On Dec. 21, Naftogaz filed a complaint to the European Commission against the anticompetitive behavior of Gazprom, which is one of the key causes of the current severe energy crisis in Europe.

The complaint was submitted to the Commission’s Directorate-General for Competition (DG COMP), which is essentially the EU’s antitrust body. DG COMP has full authority not only to investigate anticompetitive infringements committed by the participants of the European market and to impose appropriate sanctions based on the investigation results, but also to take immediate actions to normalize the situation before the investigation is completed.

It is with such a request for immediate action that Naftogaz has appealed to the EC, as we believe that a failure to take immediate action will lead to significant and irreparable damage to competition in the EU’s internal market.


In a situation of high demand for gas in the EU, which has caused a drastic price hike in the wholesale market, Gazprom, for no good reason, refuses to boost its gas supplies to Europe and prevents other extractive companies from Russia and Central Asia from supplying their gas to the EU. Gazprom’s actions do not have a reasonable economic explanation: in a situation of high demand for gas in Europe it would be profitable to sell as much gas to Europe as possible; instead, Gazprom has reduced its supplies compared to the usual level of supply at this time of the year. Gazprom’s tactics in the current situation are nothing other than a ‘gas blackmail’ of European institutions aimed at obtaining all the permits needed to launch the Nord Stream 2 without complying with the requirements of the European legislation. Such actions represent Gazprom’s abuse of their dominant position, are illegal, and the EC has the power to stop such abuses.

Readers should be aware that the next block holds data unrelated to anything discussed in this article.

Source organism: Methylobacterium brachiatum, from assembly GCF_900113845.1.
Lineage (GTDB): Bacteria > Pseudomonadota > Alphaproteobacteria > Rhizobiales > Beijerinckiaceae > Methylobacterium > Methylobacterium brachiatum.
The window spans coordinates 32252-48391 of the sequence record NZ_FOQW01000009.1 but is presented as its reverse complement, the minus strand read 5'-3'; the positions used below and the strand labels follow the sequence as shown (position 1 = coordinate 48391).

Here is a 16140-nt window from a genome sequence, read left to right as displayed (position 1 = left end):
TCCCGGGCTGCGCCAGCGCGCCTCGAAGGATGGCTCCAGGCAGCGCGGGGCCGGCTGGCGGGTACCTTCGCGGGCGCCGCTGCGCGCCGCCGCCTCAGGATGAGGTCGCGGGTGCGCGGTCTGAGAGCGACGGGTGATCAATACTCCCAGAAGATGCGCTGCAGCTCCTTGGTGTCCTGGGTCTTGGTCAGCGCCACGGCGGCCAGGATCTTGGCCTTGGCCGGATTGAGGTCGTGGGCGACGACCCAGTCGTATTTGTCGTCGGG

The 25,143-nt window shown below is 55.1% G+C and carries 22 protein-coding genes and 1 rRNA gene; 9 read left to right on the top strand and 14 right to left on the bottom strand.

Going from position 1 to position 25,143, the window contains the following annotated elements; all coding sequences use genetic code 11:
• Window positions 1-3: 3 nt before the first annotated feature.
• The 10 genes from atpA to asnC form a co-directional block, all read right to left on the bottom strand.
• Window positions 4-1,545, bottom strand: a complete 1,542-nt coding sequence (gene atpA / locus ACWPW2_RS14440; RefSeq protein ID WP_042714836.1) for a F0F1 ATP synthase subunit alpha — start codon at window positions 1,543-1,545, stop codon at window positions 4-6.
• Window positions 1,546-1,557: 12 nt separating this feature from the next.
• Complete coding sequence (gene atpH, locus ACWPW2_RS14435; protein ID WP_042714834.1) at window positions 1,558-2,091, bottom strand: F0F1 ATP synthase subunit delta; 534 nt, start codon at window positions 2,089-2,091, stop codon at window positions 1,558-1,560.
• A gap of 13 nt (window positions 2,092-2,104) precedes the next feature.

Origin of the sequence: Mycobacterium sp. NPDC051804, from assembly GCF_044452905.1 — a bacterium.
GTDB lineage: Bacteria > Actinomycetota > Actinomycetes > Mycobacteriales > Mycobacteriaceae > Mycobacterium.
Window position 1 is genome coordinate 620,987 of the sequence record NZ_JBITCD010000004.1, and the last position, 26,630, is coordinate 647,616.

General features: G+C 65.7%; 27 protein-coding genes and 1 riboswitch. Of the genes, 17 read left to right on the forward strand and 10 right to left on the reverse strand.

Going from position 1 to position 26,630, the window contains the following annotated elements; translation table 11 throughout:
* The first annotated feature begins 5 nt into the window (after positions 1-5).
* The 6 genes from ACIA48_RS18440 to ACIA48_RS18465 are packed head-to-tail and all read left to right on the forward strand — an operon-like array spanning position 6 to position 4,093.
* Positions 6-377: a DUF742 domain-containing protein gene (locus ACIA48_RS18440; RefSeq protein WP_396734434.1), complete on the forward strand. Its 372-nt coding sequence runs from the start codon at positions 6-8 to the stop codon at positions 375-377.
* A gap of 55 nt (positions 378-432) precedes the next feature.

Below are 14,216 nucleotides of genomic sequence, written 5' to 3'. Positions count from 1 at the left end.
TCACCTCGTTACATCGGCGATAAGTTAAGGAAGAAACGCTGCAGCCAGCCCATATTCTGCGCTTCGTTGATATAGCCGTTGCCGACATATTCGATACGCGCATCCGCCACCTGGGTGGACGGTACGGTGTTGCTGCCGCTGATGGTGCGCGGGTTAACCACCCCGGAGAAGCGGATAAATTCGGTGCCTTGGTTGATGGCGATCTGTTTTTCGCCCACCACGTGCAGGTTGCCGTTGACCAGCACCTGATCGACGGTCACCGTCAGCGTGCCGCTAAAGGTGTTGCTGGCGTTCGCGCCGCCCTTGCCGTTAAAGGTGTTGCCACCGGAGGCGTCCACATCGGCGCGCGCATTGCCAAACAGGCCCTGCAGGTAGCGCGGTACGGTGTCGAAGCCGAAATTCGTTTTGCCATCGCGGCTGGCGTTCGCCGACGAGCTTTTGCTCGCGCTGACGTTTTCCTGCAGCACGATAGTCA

In order to normalize the situation, Naftogaz is asking the European Commission to oblige Gazprom to put significant volumes of gas up for sale on their electronic trading platform as early as this winter, on the same terms as gas supplies on the border between Ukraine and Russia – or, at least, on the borders between Ukraine and the EU. It is also asking to provide independent gas producers from Russia and Central Asia with access to Gazprom’s gas pipelines in Russia so that they could deliver their gas to the Ukrainian border, at which point the Gas Transmission System Operator of Ukraine will be able to deliver it further to Europe.


By Olha Ivaniv, Head of Arbitration, Naftogaz

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